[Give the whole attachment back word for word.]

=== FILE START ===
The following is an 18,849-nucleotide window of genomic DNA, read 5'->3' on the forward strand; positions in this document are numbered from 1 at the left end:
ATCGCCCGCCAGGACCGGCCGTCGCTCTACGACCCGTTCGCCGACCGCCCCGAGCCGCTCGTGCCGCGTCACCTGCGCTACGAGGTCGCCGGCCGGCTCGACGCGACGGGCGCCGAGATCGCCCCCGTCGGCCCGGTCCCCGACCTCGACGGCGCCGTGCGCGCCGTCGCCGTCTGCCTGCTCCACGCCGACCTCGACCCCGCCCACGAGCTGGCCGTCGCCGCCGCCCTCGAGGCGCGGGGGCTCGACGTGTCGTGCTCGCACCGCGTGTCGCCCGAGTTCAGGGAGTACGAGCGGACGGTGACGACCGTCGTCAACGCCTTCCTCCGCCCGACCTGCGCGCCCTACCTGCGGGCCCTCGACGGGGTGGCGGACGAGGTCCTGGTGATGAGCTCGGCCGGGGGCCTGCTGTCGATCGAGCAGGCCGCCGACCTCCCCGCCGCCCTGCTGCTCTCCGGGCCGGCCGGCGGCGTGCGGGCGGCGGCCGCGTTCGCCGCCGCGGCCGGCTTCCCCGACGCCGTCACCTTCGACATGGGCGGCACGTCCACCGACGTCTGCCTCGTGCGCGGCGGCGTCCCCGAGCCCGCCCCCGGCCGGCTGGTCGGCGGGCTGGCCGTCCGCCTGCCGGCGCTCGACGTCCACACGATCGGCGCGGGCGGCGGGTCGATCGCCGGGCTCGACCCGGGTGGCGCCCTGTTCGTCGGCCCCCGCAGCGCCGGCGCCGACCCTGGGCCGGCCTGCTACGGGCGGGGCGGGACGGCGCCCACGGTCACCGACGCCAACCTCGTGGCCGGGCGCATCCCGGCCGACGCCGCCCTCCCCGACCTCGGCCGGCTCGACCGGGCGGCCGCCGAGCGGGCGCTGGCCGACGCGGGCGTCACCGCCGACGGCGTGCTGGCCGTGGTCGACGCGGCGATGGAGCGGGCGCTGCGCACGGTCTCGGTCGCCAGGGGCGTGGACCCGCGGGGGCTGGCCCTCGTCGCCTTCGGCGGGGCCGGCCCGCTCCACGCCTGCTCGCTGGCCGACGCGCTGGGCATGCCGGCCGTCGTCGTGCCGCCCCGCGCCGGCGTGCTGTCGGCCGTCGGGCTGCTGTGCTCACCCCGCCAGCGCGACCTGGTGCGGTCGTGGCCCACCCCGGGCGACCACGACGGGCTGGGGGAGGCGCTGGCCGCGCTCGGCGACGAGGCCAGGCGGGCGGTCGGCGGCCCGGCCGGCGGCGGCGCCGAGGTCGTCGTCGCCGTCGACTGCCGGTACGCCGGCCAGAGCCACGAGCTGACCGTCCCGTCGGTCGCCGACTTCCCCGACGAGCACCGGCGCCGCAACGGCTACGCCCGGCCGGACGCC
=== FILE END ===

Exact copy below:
The following is an 18,849-nucleotide window of genomic DNA, read 5'->3' on the forward strand; positions in this document are numbered from 1 at the left end:
ATCGCCCGCCAGGACCGGCCGTCGCTCTACGACCCGTTCGCCGACCGCCCCGAGCCGCTCGTGCCGCGTCACCTGCGCTACGAGGTCGCCGGCCGGCTCGACGCGACGGGCGCCGAGATCGCCCCCGTCGGCCCGGTCCCCGACCTCGACGGCGCCGTGCGCGCCGTCGCCGTCTGCCTGCTCCACGCCGACCTCGACCCCGCCCACGAGCTGGCCGTCGCCGCCGCCCTCGAGGCGCGGGGGCTCGACGTGTCGTGCTCGCACCGCGTGTCGCCCGAGTTCAGGGAGTACGAGCGGACGGTGACGACCGTCGTCAACGCCTTCCTCCGCCCGACCTGCGCGCCCTACCTGCGGGCCCTCGACGGGGTGGCGGACGAGGTCCTGGTGATGAGCTCGGCCGGGGGCCTGCTGTCGATCGAGCAGGCCGCCGACCTCCCCGCCGCCCTGCTGCTCTCCGGGCCGGCCGGCGGCGTGCGGGCGGCGGCCGCGTTCGCCGCCGCGGCCGGCTTCCCCGACGCCGTCACCTTCGACATGGGCGGCACGTCCACCGACGTCTGCCTCGTGCGCGGCGGCGTCCCCGAGCCCGCCCCCGGCCGGCTGGTCGGCGGGCTGGCCGTCCGCCTGCCGGCGCTCGACGTCCACACGATCGGCGCGGGCGGCGGGTCGATCGCCGGGCTCGACCCGGGTGGCGCCCTGTTCGTCGGCCCCCGCAGCGCCGGCGCCGACCCTGGGCCGGCCTGCTACGGGCGGGGCGGGACGGCGCCCACGGTCACCGACGCCAACCTCGTGGCCGGGCGCATCCCGGCCGACGCCGCCCTCCCCGACCTCGGCCGGCTCGACCGGGCGGCCGCCGAGCGGGCGCTGGCCGACGCGGGCGTCACCGCCGACGGCGTGCTGGCCGTGGTCGACGCGGCGATGGAGCGGGCGCTGCGCACGGTCTCGGTCGCCAGGGGCGTGGACCCGCGGGGGCTGGCCCTCGTCGCCTTCGGCGGGGCCGGCCCGCTCCACGCCTGCTCGCTGGCCGACGCGCTGGGCATGCCGGCCGTCGTCGTGCCGCCCCGCGCCGGCGTGCTGTCGGCCGTCGGGCTGCTGTGCTCACCCCGCCAGCGCGACCTGGTGCGGTCGTGGCCCACCCCGGGCGACCACGACGGGCTGGGGGAGGCGCTGGCCGCGCTCGGCGACGAGGCCAGGCGGGCGGTCGGCGGCCCGGCCGGCGGCGGCGCCGAGGTCGTCGTCGCCGTCGACTGCCGGTACGCCGGCCAGAGCCACGAGCTGACCGTCCCGTCGGTCGCCGACTTCCCCGACGAGCACCGGCGCCGCAACGGCTACGCCCGGCCGGACGCC